Kicinski stated in the Q&A, “You sacrifice some things to do that and be part of that. There are a lot of people who come into the industry that are fresh; they don’t really understand what it takes to do it,” he said. “So, we get a lot of new guys coming in, and they go, ‘Oh god, this is like too much.’ But then we have other guys come in from Rockstar Games, and they’re like, ‘This is not even crunch!’ We’re doing the best we can to keep the work under control. But sometimes when you’re doing some big-ass game like this, it’s not always possible to do that. It takes really hard work to make it really awesome.”
CD Projekt Red’s Adam Kicinski openly admits that even though the game is delayed, crunching is still inevitable. Delaying the project didn’t shorten crunch time, it just extended it. The fact that he also seems to almost shrug it off, speaking on their behalf and say that his team can handle it is quite concerning. For me, it just calls into question, what other Triple-A game is dealing with this?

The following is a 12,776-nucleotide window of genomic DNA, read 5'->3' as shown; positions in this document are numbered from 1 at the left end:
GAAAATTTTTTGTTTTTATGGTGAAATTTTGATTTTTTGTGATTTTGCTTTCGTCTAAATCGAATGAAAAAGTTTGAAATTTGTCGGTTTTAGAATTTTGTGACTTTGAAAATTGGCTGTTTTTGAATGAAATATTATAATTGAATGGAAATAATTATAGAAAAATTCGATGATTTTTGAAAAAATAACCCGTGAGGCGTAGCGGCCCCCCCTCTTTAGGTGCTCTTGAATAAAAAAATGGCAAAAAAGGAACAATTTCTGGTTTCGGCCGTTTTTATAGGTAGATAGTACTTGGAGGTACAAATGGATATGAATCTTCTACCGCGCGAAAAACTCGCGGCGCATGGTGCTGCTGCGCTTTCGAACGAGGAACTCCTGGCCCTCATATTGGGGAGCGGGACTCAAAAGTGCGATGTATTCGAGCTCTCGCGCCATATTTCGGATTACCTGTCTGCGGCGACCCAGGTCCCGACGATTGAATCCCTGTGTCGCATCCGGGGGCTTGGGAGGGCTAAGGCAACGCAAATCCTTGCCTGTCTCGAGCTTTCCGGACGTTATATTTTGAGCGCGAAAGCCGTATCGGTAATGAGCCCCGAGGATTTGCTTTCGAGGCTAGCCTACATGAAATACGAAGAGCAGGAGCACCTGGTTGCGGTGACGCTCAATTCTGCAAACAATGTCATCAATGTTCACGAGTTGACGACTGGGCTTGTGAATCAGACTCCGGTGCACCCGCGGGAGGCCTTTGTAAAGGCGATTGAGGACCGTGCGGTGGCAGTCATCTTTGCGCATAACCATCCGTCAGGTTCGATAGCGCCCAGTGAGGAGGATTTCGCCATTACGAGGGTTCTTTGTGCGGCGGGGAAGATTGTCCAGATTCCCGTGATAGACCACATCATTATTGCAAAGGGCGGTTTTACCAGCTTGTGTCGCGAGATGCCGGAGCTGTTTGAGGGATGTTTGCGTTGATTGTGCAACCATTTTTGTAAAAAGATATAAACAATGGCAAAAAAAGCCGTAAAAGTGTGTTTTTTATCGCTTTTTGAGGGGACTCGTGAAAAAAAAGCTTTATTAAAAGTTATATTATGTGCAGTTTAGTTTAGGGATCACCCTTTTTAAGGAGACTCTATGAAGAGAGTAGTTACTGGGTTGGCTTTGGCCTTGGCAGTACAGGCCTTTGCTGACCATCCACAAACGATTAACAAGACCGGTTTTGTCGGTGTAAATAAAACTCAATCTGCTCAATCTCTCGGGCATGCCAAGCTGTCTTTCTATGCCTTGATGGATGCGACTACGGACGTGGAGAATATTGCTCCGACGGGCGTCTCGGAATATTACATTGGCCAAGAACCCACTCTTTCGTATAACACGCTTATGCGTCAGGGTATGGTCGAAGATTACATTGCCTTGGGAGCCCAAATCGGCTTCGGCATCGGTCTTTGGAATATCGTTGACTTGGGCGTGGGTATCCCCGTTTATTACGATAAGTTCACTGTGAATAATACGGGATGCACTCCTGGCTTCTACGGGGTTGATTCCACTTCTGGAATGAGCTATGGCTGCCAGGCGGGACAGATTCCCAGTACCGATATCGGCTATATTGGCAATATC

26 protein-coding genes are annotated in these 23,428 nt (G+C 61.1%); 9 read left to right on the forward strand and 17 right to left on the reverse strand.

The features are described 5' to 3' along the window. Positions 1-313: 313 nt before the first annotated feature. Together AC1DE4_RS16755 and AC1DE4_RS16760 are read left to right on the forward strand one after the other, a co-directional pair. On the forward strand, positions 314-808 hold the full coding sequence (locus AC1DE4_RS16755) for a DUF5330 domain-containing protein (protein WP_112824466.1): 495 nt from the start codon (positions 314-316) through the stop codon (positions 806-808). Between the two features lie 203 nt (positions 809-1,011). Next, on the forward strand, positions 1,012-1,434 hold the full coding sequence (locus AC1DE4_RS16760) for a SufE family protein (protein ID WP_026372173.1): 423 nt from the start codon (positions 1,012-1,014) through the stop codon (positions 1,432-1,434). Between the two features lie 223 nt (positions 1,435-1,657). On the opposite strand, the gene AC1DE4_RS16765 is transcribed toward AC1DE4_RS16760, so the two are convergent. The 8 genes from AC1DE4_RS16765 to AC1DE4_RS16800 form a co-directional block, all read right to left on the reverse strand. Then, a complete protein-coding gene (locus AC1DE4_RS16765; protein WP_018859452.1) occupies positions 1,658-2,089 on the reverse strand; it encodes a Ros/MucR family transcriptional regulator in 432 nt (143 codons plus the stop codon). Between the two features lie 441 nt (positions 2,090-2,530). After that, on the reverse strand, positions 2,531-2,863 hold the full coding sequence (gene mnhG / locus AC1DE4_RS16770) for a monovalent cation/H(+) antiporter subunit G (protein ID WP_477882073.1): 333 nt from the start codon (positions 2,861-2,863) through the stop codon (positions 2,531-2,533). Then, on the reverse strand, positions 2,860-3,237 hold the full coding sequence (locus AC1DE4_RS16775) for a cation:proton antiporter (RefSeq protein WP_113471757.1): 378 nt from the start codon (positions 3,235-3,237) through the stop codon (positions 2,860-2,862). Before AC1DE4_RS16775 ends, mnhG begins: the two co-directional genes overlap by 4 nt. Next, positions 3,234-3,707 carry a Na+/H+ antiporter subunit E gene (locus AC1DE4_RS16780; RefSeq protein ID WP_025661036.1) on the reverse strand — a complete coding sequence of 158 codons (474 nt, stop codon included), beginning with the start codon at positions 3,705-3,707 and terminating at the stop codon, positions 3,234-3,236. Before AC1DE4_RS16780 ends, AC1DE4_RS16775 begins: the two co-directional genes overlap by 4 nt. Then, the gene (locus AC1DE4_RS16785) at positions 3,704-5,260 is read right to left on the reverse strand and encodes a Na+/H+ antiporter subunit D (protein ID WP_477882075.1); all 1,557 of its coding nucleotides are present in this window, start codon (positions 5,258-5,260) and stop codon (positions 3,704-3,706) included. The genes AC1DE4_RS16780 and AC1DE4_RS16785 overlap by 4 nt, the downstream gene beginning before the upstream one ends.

As much as we demand the highest quality in our games, we do have to keep in mind that it may also come at a cost. When CEO’s say that sacrifices must be made for the perfect game, they rarely mean their own sacrifices.